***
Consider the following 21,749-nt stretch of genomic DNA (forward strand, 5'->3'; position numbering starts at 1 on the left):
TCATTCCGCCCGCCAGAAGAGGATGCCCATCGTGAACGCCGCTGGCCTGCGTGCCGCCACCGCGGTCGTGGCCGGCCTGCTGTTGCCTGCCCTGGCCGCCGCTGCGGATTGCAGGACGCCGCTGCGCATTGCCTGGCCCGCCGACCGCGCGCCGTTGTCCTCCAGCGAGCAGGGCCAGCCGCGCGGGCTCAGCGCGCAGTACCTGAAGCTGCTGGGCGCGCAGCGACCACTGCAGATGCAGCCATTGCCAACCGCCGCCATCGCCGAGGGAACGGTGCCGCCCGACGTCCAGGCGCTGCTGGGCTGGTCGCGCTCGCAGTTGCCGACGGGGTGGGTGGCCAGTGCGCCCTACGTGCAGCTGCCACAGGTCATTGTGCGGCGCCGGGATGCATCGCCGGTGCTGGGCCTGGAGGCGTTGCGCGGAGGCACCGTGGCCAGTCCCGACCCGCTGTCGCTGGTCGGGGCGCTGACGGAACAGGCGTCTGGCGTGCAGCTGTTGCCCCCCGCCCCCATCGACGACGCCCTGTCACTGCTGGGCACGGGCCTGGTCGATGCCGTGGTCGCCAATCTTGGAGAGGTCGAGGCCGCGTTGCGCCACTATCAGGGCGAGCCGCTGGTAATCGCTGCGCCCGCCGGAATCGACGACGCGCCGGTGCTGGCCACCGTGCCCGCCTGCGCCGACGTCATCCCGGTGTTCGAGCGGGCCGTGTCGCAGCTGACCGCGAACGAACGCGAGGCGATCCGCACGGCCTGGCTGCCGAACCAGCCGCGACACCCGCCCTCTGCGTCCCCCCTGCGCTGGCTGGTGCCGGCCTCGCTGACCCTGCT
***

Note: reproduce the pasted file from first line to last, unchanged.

Consider the following 21,749-nt stretch of genomic DNA (forward strand, 5'->3'; position numbering starts at 1 on the left):
TCATTCCGCCCGCCAGAAGAGGATGCCCATCGTGAACGCCGCTGGCCTGCGTGCCGCCACCGCGGTCGTGGCCGGCCTGCTGTTGCCTGCCCTGGCCGCCGCTGCGGATTGCAGGACGCCGCTGCGCATTGCCTGGCCCGCCGACCGCGCGCCGTTGTCCTCCAGCGAGCAGGGCCAGCCGCGCGGGCTCAGCGCGCAGTACCTGAAGCTGCTGGGCGCGCAGCGACCACTGCAGATGCAGCCATTGCCAACCGCCGCCATCGCCGAGGGAACGGTGCCGCCCGACGTCCAGGCGCTGCTGGGCTGGTCGCGCTCGCAGTTGCCGACGGGGTGGGTGGCCAGTGCGCCCTACGTGCAGCTGCCACAGGTCATTGTGCGGCGCCGGGATGCATCGCCGGTGCTGGGCCTGGAGGCGTTGCGCGGAGGCACCGTGGCCAGTCCCGACCCGCTGTCGCTGGTCGGGGCGCTGACGGAACAGGCGTCTGGCGTGCAGCTGTTGCCCCCCGCCCCCATCGACGACGCCCTGTCACTGCTGGGCACGGGCCTGGTCGATGCCGTGGTCGCCAATCTTGGAGAGGTCGAGGCCGCGTTGCGCCACTATCAGGGCGAGCCGCTGGTAATCGCTGCGCCCGCCGGAATCGACGACGCGCCGGTGCTGGCCACCGTGCCCGCCTGCGCCGACGTCATCCCGGTGTTCGAGCGGGCCGTGTCGCAGCTGACCGCGAACGAACGCGAGGCGATCCGCACGGCCTGGCTGCCGAACCAGCCGCGACACCCGCCCTCTGCGTCCCCCCTGCGCTGGCTGGTGCCGGCCTCGCTGACCCTGCT